If you’re not familiar with Dobble, then there are two possible options: firstly you could take a look through our previous Dobble reviews (which consist of the time-based Chrono version, and the simpler Cars 3 themed game) or just accept that the main rule is simple – you need to find the matching picture on two cards in front of you. Even beyond that the details are pretty straightforward; you have a pile of cards with various images on, and for any pair of cards there will be a single matching image between them. Through various game modes you try and pair the cards up by finding the common component, and the game moves on at a pretty slick pace.
My son loves playing these games. He takes them on holiday, he takes them to his cousin’s house so they can play them together, and we quite often have a couple of games as a family. It’s a nice, quick game that can be over in 10 minutes and still provide some mild panic and fun moments as everyone gets that tiny bit too competitive. But as with most games that have so few components, it can start to get a bit boring having the same images game in, game out. But new games? And not only that, two new games in a single box? That’s what Dobble Junior offers, giving us two whole new sets of cards to fight over and enjoy, meanwhile bringing the family’s enjoyment of Dobble right back into the mix again.
These two sets are pretty different in theme, and I really liked that. In the one tin you’ve got the food related game, hosting images of cookies, kiwis, sweets and so on. The other offers up a fantasy based game, with knights, pitchforks and plenty of references to fairy stories like the three bears and Little Red Riding Hood. Both sets have some great looking colourful images on, and both come with an insert set of rules which provide numerous ways to play to keep things interesting after the first couple of games. It still breaks my brain a bit when I try to work out the maths needed to make sure that every single combination of two cards has one – and only one – image in common, and it works perfectly. Some images are smaller than others making it less obvious when finding a match, and with other players claiming cards and moving things around while you’re busy trying to find your own matches the pace and frantic nature of the games are every bit as present as they always have been.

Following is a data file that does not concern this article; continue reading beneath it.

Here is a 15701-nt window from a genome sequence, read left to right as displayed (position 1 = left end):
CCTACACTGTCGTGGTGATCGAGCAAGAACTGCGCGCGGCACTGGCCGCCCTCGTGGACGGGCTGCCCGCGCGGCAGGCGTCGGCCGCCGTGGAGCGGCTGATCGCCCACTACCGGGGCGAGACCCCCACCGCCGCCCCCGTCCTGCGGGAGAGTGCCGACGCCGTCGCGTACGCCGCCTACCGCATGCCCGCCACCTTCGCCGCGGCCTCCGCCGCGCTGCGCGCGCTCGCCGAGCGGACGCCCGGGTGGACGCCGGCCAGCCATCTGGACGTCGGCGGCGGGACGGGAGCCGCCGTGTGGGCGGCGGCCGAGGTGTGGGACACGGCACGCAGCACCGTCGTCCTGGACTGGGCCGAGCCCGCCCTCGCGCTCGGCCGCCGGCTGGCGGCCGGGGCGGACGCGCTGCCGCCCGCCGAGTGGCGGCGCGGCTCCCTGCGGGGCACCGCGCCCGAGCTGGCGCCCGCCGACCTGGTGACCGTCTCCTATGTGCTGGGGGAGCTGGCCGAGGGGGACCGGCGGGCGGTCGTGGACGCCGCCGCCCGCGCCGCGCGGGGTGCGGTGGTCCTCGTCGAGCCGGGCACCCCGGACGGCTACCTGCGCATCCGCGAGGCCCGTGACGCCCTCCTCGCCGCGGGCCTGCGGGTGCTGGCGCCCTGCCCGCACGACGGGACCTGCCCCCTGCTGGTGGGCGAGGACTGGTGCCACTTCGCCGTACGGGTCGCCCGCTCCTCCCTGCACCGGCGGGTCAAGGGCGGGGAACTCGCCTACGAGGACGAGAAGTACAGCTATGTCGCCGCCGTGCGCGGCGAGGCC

Essentially there isn’t a great deal else to talk about with this. It’s the same game with different pictures, but bundling two games together is a great idea, and my son absolutely loved having some new themes to try out now that his obsession with Cars is starting to dwindle a little. As mentioned earlier we’ve always enjoyed playing the various versions of Dobble, and with these new sets now sitting proudly in the collection I imagine we’ll be enjoying it for a fair while longer as well.
If you’ve already got some Dobble sets, these will rekindle the fire a bit. If not, and you’re looking for something fun and quick to play with the kids, jump at this double pack. It’s worth every penny.